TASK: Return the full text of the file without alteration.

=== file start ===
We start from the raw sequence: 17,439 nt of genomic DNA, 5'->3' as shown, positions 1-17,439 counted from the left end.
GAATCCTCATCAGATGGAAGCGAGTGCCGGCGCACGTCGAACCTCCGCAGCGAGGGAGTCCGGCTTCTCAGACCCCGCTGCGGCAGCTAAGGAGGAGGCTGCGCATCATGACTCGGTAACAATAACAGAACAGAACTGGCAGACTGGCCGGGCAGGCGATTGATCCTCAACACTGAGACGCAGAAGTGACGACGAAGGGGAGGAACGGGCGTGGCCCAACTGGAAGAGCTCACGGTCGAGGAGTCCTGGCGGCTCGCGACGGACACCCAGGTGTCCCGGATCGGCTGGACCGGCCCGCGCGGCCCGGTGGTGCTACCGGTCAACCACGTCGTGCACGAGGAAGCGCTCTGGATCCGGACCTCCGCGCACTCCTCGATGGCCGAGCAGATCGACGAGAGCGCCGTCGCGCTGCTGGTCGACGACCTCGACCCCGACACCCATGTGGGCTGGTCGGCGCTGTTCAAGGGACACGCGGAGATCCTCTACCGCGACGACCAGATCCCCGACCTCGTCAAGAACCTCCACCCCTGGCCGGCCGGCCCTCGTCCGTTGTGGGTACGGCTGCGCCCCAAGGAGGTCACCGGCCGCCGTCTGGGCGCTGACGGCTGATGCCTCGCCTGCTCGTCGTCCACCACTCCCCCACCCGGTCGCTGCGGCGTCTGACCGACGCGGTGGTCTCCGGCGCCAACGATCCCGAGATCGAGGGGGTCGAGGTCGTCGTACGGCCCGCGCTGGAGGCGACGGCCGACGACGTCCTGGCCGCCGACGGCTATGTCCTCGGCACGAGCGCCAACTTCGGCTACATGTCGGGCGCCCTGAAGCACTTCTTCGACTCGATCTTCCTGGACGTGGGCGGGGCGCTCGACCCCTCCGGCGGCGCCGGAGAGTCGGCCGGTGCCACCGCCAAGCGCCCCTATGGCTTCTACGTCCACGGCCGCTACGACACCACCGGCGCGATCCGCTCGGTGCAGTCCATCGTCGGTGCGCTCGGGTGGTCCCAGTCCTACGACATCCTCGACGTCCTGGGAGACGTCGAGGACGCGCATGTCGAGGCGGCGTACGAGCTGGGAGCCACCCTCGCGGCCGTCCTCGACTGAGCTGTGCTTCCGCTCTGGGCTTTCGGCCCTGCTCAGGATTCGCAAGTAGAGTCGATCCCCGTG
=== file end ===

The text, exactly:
We start from the raw sequence: 17,439 nt of genomic DNA, 5'->3' as shown, positions 1-17,439 counted from the left end.
GAATCCTCATCAGATGGAAGCGAGTGCCGGCGCACGTCGAACCTCCGCAGCGAGGGAGTCCGGCTTCTCAGACCCCGCTGCGGCAGCTAAGGAGGAGGCTGCGCATCATGACTCGGTAACAATAACAGAACAGAACTGGCAGACTGGCCGGGCAGGCGATTGATCCTCAACACTGAGACGCAGAAGTGACGACGAAGGGGAGGAACGGGCGTGGCCCAACTGGAAGAGCTCACGGTCGAGGAGTCCTGGCGGCTCGCGACGGACACCCAGGTGTCCCGGATCGGCTGGACCGGCCCGCGCGGCCCGGTGGTGCTACCGGTCAACCACGTCGTGCACGAGGAAGCGCTCTGGATCCGGACCTCCGCGCACTCCTCGATGGCCGAGCAGATCGACGAGAGCGCCGTCGCGCTGCTGGTCGACGACCTCGACCCCGACACCCATGTGGGCTGGTCGGCGCTGTTCAAGGGACACGCGGAGATCCTCTACCGCGACGACCAGATCCCCGACCTCGTCAAGAACCTCCACCCCTGGCCGGCCGGCCCTCGTCCGTTGTGGGTACGGCTGCGCCCCAAGGAGGTCACCGGCCGCCGTCTGGGCGCTGACGGCTGATGCCTCGCCTGCTCGTCGTCCACCACTCCCCCACCCGGTCGCTGCGGCGTCTGACCGACGCGGTGGTCTCCGGCGCCAACGATCCCGAGATCGAGGGGGTCGAGGTCGTCGTACGGCCCGCGCTGGAGGCGACGGCCGACGACGTCCTGGCCGCCGACGGCTATGTCCTCGGCACGAGCGCCAACTTCGGCTACATGTCGGGCGCCCTGAAGCACTTCTTCGACTCGATCTTCCTGGACGTGGGCGGGGCGCTCGACCCCTCCGGCGGCGCCGGAGAGTCGGCCGGTGCCACCGCCAAGCGCCCCTATGGCTTCTACGTCCACGGCCGCTACGACACCACCGGCGCGATCCGCTCGGTGCAGTCCATCGTCGGTGCGCTCGGGTGGTCCCAGTCCTACGACATCCTCGACGTCCTGGGAGACGTCGAGGACGCGCATGTCGAGGCGGCGTACGAGCTGGGAGCCACCCTCGCGGCCGTCCTCGACTGAGCTGTGCTTCCGCTCTGGGCTTTCGGCCCTGCTCAGGATTCGCAAGTAGAGTCGATCCCCGTG